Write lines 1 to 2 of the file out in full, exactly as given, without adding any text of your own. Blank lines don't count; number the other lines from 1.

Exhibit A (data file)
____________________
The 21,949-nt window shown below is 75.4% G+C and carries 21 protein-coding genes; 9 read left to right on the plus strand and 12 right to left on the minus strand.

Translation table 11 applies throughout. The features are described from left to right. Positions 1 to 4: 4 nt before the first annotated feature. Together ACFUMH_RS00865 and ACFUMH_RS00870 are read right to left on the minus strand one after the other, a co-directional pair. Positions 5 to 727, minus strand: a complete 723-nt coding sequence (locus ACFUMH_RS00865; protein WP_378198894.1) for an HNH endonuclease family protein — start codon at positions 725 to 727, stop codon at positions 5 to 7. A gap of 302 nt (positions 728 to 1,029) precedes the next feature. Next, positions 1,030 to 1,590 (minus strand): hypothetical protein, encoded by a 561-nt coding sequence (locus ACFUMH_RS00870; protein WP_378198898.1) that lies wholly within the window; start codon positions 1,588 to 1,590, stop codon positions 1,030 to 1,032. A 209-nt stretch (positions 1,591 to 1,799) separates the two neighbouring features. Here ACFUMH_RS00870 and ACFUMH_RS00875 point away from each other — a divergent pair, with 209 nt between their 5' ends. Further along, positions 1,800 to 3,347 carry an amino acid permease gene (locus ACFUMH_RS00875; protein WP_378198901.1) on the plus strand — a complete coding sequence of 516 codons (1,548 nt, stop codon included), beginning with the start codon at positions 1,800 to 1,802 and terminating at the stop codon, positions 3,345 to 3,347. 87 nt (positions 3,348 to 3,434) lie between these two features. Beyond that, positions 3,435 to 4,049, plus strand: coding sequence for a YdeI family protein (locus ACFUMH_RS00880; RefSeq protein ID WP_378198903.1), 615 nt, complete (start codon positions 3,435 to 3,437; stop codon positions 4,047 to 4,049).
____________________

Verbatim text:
The 21,949-nt window shown below is 75.4% G+C and carries 21 protein-coding genes; 9 read left to right on the plus strand and 12 right to left on the minus strand.

Translation table 11 applies throughout. The features are described from left to right. Positions 1 to 4: 4 nt before the first annotated feature. Together ACFUMH_RS00865 and ACFUMH_RS00870 are read right to left on the minus strand one after the other, a co-directional pair. Positions 5 to 727, minus strand: a complete 723-nt coding sequence (locus ACFUMH_RS00865; protein WP_378198894.1) for an HNH endonuclease family protein — start codon at positions 725 to 727, stop codon at positions 5 to 7. A gap of 302 nt (positions 728 to 1,029) precedes the next feature. Next, positions 1,030 to 1,590 (minus strand): hypothetical protein, encoded by a 561-nt coding sequence (locus ACFUMH_RS00870; protein WP_378198898.1) that lies wholly within the window; start codon positions 1,588 to 1,590, stop codon positions 1,030 to 1,032. A 209-nt stretch (positions 1,591 to 1,799) separates the two neighbouring features. Here ACFUMH_RS00870 and ACFUMH_RS00875 point away from each other — a divergent pair, with 209 nt between their 5' ends. Further along, positions 1,800 to 3,347 carry an amino acid permease gene (locus ACFUMH_RS00875; protein WP_378198901.1) on the plus strand — a complete coding sequence of 516 codons (1,548 nt, stop codon included), beginning with the start codon at positions 1,800 to 1,802 and terminating at the stop codon, positions 3,345 to 3,347. 87 nt (positions 3,348 to 3,434) lie between these two features. Beyond that, positions 3,435 to 4,049, plus strand: coding sequence for a YdeI family protein (locus ACFUMH_RS00880; RefSeq protein ID WP_378198903.1), 615 nt, complete (start codon positions 3,435 to 3,437; stop codon positions 4,047 to 4,049).